• Difficulty with time management
  • Difficulty summarizing a story
  • Trouble learning a foreign language
  • Difficulty memorizing
  • Difficulty doing math problems

How Is Dyslexia Treated?

It helps to identify dyslexia as early in life as possible. Adults with unidentified dyslexia often work in jobs below their intellectual capacity. But with help from a tutor, teacher, or other trained professional, almost all people with dyslexia can become good readers and writers. Use the following strategies to help to make progress with dyslexia.

  • Expose your child to early oral reading, writing, drawing, and practice to encourage development of print knowledge, basic letter formation, recognition skills and linguistic awareness (the relationship between sound and meaning).
  • Have your child practice reading different kinds of texts. This includes books, magazines, ads and comics.
  • Include multi-sensory, structured language instruction. Practice using sight, sound and touch when introducing new ideas.
  • Seek modifications in the classroom. This might include extra time to complete assignments, help with note taking, oral testing and other means of assessment.
  • Use books on tape and assistive technology. Examples are screen readers and voice recognition computer software.
  • Get help with the emotional issues that arise from struggling to overcome academic difficulties.

Reading and writing are key skills for daily living. However, it is important to also emphasize other aspects of learning and expression. Like all people, those with dyslexia enjoy activities that tap into their strengths and interests. For example, people with dyslexia may be attracted to fields that do not emphasize language skills. Examples are design, art, architecture, engineering and surgery.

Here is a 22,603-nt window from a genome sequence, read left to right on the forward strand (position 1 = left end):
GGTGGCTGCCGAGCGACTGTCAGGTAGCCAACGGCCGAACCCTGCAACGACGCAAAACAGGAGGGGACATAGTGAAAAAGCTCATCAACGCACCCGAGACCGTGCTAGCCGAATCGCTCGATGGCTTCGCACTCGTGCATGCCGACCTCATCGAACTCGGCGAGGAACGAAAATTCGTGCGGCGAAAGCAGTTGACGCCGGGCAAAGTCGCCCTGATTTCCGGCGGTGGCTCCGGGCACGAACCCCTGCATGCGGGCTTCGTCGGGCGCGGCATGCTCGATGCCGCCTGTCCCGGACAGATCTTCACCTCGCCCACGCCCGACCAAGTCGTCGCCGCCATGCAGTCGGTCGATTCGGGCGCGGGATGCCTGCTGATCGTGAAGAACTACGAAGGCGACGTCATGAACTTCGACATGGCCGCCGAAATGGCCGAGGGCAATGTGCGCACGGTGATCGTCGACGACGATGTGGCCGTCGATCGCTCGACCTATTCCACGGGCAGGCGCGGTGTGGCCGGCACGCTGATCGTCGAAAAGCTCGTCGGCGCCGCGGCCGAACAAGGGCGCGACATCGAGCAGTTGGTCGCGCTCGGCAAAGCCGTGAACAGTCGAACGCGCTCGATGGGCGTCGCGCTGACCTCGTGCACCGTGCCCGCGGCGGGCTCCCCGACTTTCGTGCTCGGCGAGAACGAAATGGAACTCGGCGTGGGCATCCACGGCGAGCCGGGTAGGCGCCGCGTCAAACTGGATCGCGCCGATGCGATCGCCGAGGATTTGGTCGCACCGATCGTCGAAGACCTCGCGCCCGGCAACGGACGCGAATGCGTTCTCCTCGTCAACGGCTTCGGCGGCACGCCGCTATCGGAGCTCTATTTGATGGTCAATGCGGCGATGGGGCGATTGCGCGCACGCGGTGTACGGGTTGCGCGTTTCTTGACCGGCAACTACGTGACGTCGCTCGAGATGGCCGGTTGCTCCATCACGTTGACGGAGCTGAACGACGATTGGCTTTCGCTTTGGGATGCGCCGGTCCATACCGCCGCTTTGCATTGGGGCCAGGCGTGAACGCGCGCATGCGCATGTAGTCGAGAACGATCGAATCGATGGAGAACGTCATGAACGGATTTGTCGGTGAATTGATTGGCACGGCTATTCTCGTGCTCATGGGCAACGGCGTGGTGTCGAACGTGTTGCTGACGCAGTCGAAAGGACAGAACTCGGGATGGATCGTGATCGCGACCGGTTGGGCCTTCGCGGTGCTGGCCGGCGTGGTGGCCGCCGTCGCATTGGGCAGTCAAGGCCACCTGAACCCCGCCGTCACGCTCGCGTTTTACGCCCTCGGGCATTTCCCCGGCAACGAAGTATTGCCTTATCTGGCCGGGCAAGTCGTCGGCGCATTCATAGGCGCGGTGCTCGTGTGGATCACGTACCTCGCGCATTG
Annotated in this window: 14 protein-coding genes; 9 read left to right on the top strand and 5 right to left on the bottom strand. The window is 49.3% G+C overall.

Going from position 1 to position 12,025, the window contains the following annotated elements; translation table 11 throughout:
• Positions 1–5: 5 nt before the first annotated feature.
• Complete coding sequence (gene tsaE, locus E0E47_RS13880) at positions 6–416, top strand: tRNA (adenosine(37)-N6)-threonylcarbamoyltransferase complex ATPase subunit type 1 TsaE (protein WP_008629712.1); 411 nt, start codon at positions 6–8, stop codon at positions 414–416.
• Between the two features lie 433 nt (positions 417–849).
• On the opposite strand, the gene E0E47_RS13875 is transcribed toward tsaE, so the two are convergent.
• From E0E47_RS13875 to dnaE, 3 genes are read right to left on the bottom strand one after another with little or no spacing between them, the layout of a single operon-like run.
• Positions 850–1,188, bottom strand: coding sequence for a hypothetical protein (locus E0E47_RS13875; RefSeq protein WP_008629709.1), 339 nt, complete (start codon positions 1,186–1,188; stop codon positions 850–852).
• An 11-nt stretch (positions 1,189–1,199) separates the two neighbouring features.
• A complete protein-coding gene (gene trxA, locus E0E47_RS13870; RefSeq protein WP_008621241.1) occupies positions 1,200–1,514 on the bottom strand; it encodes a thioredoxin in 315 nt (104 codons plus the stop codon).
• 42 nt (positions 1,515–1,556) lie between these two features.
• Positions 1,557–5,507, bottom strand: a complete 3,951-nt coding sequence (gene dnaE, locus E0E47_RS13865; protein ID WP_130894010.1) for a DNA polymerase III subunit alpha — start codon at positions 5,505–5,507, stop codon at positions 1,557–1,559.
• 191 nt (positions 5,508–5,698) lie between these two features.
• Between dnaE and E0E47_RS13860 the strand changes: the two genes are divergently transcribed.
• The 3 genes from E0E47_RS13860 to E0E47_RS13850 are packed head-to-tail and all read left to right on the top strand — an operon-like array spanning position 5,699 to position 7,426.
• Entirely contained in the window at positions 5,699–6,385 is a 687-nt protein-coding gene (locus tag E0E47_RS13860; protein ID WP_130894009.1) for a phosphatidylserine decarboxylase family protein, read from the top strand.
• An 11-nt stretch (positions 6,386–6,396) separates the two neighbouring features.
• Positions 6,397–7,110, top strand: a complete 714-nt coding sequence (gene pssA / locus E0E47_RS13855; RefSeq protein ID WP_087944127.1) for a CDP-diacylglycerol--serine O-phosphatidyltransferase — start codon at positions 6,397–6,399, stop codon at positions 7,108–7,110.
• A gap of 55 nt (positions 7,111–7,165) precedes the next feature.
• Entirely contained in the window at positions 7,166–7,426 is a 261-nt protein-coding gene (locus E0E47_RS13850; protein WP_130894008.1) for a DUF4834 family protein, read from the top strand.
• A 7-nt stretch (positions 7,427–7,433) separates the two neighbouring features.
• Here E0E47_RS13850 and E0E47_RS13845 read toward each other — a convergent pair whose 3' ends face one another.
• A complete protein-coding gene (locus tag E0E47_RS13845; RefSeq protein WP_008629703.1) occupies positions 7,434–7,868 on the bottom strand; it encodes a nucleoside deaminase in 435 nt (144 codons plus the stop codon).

Complications

Dyslexia can lead to a number of problems, including:

  • Trouble learning. Because reading is a skill basic to most other school subjects, a child with dyslexia is at a disadvantage in most classes and may have trouble keeping up with peers.
  • Social problems. Left untreated, dyslexia may lead to low self-esteem, behavior problems, anxiety, aggression, and withdrawal from friends, parents and teachers.
  • Problems as adults. The inability to read and comprehend can prevent a child from reaching his or her potential as the child grows up. This can have long-term educational, social and economic consequences.

Children who have dyslexia are at increased risk of having attention-deficit/hyperactivity disorder (ADHD), and vice versa. ADHD can cause difficulty sustaining attention as well as hyperactivity and impulsive behavior, which can make dyslexia harder to treat.

Why is Dyslexia A Gift?

Dyslexic people are highly creative, intuitive, and excel at three-dimensional problem solving and hands-on learning. Our visual and holistic learning style means that we learn best through the creative process, with methods that focus on mastery of the meanings of words and symbols. 

The true gift of dyslexia is the gift of mastery. When we use learning methods that fit our thinking style, we can excel in academics and read and write efficiently.